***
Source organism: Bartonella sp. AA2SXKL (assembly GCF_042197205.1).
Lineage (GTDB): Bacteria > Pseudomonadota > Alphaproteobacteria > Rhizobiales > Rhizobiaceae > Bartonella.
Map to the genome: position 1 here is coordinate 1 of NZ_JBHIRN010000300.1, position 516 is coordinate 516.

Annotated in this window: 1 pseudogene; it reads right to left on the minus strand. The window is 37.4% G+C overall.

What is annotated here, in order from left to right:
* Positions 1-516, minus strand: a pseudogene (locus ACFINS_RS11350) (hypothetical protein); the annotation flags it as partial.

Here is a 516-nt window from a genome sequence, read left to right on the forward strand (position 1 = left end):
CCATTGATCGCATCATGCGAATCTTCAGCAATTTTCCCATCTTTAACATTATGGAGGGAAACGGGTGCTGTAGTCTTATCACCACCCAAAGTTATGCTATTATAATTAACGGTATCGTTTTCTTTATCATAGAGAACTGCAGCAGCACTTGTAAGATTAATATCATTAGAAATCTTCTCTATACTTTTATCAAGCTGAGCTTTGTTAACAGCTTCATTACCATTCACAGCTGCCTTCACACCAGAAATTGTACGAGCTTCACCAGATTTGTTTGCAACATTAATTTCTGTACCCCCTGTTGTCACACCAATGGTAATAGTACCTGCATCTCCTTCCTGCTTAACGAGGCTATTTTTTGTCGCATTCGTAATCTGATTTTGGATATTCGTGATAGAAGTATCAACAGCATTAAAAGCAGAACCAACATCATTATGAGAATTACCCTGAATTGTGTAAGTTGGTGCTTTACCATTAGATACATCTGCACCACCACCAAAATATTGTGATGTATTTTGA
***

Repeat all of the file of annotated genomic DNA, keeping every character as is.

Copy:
Source organism: Bartonella sp. AA2SXKL (assembly GCF_042197205.1).
Lineage (GTDB): Bacteria > Pseudomonadota > Alphaproteobacteria > Rhizobiales > Rhizobiaceae > Bartonella.
Map to the genome: position 1 here is coordinate 1 of NZ_JBHIRN010000300.1, position 516 is coordinate 516.

Annotated in this window: 1 pseudogene; it reads right to left on the minus strand. The window is 37.4% G+C overall.

What is annotated here, in order from left to right:
* Positions 1-516, minus strand: a pseudogene (locus ACFINS_RS11350) (hypothetical protein); the annotation flags it as partial.

Here is a 516-nt window from a genome sequence, read left to right on the forward strand (position 1 = left end):
CCATTGATCGCATCATGCGAATCTTCAGCAATTTTCCCATCTTTAACATTATGGAGGGAAACGGGTGCTGTAGTCTTATCACCACCCAAAGTTATGCTATTATAATTAACGGTATCGTTTTCTTTATCATAGAGAACTGCAGCAGCACTTGTAAGATTAATATCATTAGAAATCTTCTCTATACTTTTATCAAGCTGAGCTTTGTTAACAGCTTCATTACCATTCACAGCTGCCTTCACACCAGAAATTGTACGAGCTTCACCAGATTTGTTTGCAACATTAATTTCTGTACCCCCTGTTGTCACACCAATGGTAATAGTACCTGCATCTCCTTCCTGCTTAACGAGGCTATTTTTTGTCGCATTCGTAATCTGATTTTGGATATTCGTGATAGAAGTATCAACAGCATTAAAAGCAGAACCAACATCATTATGAGAATTACCCTGAATTGTGTAAGTTGGTGCTTTACCATTAGATACATCTGCACCACCACCAAAATATTGTGATGTATTTTGA